Question from a member of our community:
Any specific advice for runners in terms of head movements and also dizziness that sometimes comes at the end of a run?
So my first response to this question is it’s not really about running or any activity. Every single person will feel what they feel in any given moment and they’ll have to find a way to acknowledge and meet that and be with that and be real about it. Because if we’re falling into this trap of dismissing and pushing through and minimizing, we’re really just not attending to the body. We’re not being responsive and we’re not taking care of ourselves to the level that the body’s asking for. The body’s bringing these sensations up and it’s saying, “Hey, tune in. Attune to me. Listen to me. I need help regulating. I need your help.” So it doesn’t really matter whether you are running a flight of stairs, running a marathon, or even if you are practicing piano and you’re a concert pianist and you’re starting to get symptoms because you’re doing really long practice sessions and the body’s beginning to disregulate.
So it’s not about what you’re doing. I think it’s more about what you’re sensing and feeling and how you’re responding to that, how you’re supporting it. So my advice with regards to head movements and dizziness would be something along the lines of keep your head movements as natural as possible. Anytime we’re rigid or stiff, it just leads to so many other problems, aside from maladaptive dizziness strategies and potentially creating more of a vicious cycle, it can also lead to postural issues, neck, headache, migraine, you name it. So keeping your head movements and your shoulder movements and your neck positions as loose and relaxed and natural as possible.
And what I would say is when you’re out and about, look at what you want to look at, stabilize your vision, find things that please you. So because we’ve got this example of running, if we’re out on a run, rather than being freaked out and worried about dizziness, actually look for things on your run that bring you pleasure. Find ways to relax into the run, to soften your footfall, and to let your eyes naturally move. If you see a bird or you see a car or you see someone with a really nice jacket you like, allow yourself to have that natural flow and playfulness in your posture. So that would be number one is keep your head and neck movements as natural as possible and follow pleasure. Allow your gaze to go where it wants to go for the sake of it.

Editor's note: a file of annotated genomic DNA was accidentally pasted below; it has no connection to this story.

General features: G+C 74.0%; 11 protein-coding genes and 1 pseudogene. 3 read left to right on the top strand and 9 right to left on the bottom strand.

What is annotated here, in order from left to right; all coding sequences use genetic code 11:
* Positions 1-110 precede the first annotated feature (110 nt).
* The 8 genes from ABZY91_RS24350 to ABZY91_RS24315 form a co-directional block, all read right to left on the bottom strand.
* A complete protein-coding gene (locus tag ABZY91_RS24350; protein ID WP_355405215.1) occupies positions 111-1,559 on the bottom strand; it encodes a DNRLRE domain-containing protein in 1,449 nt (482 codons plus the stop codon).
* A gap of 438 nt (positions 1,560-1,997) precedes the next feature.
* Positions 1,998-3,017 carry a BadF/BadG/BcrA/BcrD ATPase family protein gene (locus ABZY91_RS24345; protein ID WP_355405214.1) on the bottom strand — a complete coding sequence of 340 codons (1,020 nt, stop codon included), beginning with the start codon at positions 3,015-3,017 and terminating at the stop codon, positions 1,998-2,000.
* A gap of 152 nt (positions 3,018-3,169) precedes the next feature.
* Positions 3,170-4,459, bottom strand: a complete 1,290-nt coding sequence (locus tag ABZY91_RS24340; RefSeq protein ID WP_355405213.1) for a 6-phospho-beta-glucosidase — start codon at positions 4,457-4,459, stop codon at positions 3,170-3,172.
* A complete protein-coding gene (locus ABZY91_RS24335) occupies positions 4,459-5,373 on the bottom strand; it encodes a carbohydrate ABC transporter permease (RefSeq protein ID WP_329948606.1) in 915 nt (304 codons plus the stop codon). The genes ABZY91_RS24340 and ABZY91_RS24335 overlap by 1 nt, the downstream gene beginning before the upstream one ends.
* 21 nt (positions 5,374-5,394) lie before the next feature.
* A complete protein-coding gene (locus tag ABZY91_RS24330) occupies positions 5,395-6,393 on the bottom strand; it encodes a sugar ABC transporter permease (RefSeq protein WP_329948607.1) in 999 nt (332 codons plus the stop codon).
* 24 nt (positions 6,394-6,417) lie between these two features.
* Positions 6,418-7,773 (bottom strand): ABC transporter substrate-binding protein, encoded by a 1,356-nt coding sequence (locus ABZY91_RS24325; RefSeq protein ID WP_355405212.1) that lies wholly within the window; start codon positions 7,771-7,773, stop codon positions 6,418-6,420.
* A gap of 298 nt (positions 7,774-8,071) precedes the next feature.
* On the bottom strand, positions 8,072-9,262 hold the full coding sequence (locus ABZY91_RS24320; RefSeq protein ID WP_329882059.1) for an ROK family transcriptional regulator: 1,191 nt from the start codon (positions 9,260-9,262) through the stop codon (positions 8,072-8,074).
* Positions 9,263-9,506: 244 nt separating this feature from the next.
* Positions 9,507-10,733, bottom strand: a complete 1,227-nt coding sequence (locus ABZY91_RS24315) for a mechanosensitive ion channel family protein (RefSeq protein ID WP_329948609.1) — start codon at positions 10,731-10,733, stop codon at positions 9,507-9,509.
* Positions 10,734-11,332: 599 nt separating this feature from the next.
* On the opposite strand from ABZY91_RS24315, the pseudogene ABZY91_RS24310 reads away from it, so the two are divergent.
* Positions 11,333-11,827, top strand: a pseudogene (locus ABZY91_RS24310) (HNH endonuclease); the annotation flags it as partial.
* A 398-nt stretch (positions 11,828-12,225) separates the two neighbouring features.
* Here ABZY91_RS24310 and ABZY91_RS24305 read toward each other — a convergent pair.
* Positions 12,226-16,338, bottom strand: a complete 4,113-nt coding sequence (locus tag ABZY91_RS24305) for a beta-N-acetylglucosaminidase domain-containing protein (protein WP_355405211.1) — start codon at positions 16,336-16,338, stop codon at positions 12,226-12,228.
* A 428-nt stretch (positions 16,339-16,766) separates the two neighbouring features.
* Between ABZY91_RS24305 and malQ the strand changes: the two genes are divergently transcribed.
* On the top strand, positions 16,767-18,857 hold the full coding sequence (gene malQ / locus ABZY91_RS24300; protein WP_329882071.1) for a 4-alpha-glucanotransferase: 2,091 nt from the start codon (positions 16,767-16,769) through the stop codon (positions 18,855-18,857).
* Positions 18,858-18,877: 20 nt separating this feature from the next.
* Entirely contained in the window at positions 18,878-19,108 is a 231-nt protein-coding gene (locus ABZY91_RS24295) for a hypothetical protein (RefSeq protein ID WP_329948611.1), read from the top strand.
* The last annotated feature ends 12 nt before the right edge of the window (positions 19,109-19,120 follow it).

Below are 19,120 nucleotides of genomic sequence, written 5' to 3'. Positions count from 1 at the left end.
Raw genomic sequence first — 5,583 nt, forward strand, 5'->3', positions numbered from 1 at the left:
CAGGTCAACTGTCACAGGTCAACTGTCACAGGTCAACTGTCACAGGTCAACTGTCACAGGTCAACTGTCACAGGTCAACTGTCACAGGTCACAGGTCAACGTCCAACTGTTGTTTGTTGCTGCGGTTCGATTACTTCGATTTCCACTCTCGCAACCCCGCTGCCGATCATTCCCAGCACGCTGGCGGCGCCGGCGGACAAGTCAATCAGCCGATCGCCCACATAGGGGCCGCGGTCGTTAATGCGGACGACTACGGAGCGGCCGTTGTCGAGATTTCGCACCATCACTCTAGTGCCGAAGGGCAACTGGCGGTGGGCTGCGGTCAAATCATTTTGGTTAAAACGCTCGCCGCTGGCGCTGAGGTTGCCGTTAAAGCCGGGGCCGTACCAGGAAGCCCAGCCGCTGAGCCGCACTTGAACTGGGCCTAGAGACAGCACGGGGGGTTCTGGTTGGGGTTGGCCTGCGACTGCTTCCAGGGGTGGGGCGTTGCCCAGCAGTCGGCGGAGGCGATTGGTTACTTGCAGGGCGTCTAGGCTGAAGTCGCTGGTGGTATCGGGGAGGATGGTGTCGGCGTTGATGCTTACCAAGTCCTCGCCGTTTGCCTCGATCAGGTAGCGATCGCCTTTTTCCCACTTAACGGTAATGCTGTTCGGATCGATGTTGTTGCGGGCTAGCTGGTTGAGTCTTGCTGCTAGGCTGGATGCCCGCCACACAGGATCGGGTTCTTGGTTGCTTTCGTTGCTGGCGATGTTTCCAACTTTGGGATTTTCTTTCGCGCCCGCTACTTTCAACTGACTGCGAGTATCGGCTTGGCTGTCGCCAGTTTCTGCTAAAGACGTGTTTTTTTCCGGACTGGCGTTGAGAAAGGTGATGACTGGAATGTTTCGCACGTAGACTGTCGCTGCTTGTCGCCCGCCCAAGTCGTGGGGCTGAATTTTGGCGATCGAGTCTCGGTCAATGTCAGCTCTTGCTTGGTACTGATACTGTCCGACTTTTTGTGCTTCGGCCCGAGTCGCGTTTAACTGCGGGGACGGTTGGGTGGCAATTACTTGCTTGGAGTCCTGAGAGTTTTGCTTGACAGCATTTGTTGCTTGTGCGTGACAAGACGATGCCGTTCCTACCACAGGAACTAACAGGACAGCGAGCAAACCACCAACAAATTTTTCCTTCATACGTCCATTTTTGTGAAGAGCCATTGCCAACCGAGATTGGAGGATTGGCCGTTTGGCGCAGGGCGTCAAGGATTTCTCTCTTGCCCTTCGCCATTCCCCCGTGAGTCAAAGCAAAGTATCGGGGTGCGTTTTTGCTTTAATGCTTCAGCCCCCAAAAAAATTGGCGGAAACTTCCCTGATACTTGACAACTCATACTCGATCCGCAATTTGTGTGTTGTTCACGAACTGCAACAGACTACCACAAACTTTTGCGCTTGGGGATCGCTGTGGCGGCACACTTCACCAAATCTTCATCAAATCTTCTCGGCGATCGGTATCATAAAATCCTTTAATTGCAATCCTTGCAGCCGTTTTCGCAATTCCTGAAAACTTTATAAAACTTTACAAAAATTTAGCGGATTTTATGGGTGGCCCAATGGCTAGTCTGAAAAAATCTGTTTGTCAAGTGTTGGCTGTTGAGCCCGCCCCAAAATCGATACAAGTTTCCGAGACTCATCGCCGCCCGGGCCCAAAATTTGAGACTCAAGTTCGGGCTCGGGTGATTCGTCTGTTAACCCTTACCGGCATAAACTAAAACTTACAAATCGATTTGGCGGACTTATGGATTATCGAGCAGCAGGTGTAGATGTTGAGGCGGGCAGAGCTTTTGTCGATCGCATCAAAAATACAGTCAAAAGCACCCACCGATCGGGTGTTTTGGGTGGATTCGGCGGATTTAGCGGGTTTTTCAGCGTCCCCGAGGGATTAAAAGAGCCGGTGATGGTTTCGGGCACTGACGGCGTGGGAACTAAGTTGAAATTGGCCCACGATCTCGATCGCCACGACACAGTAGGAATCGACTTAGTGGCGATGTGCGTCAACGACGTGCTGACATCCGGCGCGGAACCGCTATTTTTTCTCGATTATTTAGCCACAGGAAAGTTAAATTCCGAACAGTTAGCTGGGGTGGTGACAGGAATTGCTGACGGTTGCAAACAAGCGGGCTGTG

And the second piece would be anytime that you’re feeling dizziness, whether it’s after a run or after a piano practice or after love making, after a good giggle, it could just be that the nervous system has dysregulated a little bit, or it could be that there is a bit of a cluster and the resources within the brain and the body are very busy, you can think of it as traffic jams, and so there is a bit of temporary dizziness as the body is recalibrating and finding its equilibrium. It’s nothing to worry about. You don’t need to change it. You don’t need to rush it. I would probably move you in the direction of the module three home exercises. And that gives you some good tips and tools on how to be off balanced, be imbalanced, and re-find that steadiness and how to do that in a really structured, gentle, safe way, and make a practice of learning how to lean in toward dizziness and imbalance, but then also how to recenter and re-find balance.